2 Chronicles 19:1–20:37, Titus 3:12–15, Psalm 101:1–8
Surveys say that many people claim to be Christians, love Jesus, pray, but are not associated with any church. If these people truly are believers, they already belong to the Body of Christ, yet they seem oblivious to this reality. It makes me sad that the choice to stay out of fellowship with other Christians blocks them from knowing what is theirs in Christ Jesus.
Even though I understand some of the reasoning for a decision like this, ‘fringe’ believers put a greater burden on my heart than those who are not saved. A Christian who is estranged from other Christians is like a family member who never comes to family events, missing the support and loving friendship of others who will always be part of who they are.
Jehoshaphat the king of Judah had the same burden. In today’s reading, he had fought alongside an estranged fellow Israelite and returned in safety to his house in Jerusalem. At that point, Jehu the son of Hanani the seer went out to meet him, and said to King Jehoshaphat, “Should you help the wicked and love those who hate the Lord? Because of this, wrath has gone out against you from the Lord. Nevertheless, some good is found in you, for you destroyed the Asheroth out of the land, and have set your heart to seek God.”
I believe this seer spoke in error concerning the wrath of God over this king’s love for his enemies. The next verses say that Jehoshaphat lived at Jerusalem but “he went out again among the people, from Beersheba to the hill country of Ephraim, and brought them back to the Lord, the God of their fathers.” (2 Chronicles 19:1–4)
This man cared about those who had separated themselves from the family of God. He went out and brought them back to the Lord. His strategy was one of support, not dismissal. I like that strategy. Jesus did too. He told His followers to love our enemies and do good to those who hate us.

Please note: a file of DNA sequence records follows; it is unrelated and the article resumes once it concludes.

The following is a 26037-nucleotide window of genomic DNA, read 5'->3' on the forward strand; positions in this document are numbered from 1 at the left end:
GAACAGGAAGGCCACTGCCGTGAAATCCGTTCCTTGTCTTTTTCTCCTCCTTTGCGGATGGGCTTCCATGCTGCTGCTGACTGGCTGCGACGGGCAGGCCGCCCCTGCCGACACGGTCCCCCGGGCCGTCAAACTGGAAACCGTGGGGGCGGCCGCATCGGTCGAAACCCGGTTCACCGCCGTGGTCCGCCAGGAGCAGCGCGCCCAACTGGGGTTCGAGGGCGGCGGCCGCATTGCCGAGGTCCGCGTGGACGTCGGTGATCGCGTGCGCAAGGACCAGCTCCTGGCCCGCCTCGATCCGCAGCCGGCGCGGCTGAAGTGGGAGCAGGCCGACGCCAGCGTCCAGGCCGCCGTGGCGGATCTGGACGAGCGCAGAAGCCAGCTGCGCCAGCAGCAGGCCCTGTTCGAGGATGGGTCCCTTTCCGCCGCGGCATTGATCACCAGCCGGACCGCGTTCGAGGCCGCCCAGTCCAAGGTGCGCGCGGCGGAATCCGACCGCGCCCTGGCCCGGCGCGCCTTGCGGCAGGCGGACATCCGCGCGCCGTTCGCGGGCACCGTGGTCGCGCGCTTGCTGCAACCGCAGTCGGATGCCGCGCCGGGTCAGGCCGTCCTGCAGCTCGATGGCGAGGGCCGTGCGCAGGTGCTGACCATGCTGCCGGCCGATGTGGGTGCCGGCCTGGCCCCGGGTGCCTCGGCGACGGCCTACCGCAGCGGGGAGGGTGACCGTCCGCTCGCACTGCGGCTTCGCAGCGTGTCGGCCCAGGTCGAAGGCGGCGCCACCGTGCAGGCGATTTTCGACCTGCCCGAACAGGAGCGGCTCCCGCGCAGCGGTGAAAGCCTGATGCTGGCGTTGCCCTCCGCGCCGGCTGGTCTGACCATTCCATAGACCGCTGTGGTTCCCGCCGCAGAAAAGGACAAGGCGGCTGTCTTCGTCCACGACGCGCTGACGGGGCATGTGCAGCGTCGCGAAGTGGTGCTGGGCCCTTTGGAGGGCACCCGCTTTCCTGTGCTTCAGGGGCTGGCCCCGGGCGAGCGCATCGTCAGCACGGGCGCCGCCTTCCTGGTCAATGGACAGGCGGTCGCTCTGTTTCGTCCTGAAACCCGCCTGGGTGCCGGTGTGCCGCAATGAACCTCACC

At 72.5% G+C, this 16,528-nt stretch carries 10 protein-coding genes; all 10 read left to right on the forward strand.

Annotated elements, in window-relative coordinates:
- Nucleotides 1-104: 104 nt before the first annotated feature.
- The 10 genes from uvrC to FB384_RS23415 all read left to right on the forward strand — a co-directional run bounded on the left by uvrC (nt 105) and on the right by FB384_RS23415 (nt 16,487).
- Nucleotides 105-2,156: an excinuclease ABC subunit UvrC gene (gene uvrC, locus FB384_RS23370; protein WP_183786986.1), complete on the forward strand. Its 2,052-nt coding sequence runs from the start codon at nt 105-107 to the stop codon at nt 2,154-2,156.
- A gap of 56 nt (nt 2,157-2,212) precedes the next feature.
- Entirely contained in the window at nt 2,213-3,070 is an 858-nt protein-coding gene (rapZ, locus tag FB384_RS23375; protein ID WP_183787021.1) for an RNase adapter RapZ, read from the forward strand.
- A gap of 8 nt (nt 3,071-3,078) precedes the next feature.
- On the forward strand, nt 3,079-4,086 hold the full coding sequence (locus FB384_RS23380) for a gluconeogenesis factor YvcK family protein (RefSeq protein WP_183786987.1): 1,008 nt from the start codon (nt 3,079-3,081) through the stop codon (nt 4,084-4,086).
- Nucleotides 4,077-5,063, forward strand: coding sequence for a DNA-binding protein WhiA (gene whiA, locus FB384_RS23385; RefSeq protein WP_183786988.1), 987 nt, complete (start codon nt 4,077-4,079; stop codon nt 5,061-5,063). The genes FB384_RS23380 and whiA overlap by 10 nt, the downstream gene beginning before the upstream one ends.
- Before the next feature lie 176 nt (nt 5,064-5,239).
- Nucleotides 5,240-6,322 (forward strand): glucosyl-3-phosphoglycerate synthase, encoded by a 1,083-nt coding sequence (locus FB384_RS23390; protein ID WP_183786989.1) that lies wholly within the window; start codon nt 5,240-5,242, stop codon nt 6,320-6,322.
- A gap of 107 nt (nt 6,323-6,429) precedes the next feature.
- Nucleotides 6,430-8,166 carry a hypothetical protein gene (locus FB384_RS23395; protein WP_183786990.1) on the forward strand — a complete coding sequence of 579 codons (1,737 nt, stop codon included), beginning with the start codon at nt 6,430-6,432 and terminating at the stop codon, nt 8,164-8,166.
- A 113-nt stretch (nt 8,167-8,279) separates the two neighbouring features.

Today’s NT reading includes a verse about supporting others: “Do your best to speed Zenas the lawyer and Apollos on their way; see that they lack nothing. And let our people learn to devote themselves to good works, so as to help cases of urgent need, and not be unfruitful.” (Titus 3:13–14)
I know many people who profess faith in Christ but do not go to church. Those who do attend church sometimes dismiss these, saying if they were really Christians, they would not do that. Perhaps we who claim to be “really Christians” should not add to the rift by criticizing those outsiders, but do as Jehoshaphat did and go out and bring them back to the Lord.
There is another side to this though. In reaching out to those who fall away, I need to guard my own heart that I am not enticed or trapped by the same snares that have seduced them. That is, if a fringe Christian is more interested in something like sports or hobbies than attending church and I have a similar interest, I can use that to build bridges and be friends with them, but not let it become something that draws me away from my devotion to Christ and to His Body.
Today’s psalm takes a stand. At first, it sounds harsh, like a self-righteous person, but I’m reading it as an example of inner convictions to protect me from sliding away from God:
“I will not set before my eyes anything that is worthless. I hate the work of those who fall away; it shall not cling to me. A perverse heart shall be far from me; I will know nothing of evil. Whoever slanders his neighbor secretly I will destroy. Whoever has a haughty look and an arrogant heart I will not endure. I will look with favor on the faithful in the land, that they may dwell with me; he who walks in the way that is blameless shall minister to me. No one who practices deceit shall dwell in my house; no one who utters lies shall continue before my eyes. Morning by morning I will destroy all the wicked in the land, cutting off all the evildoers from the city of the Lord.” (Psalm 101:3–8)
These convictions are important. I know the power of sin. When I am “going out to bring people back” these convictions will guard my own heart. Without them, I might not come back myself. At the same time, unless I’m willing to go where they are, I cannot expect them to come where I am.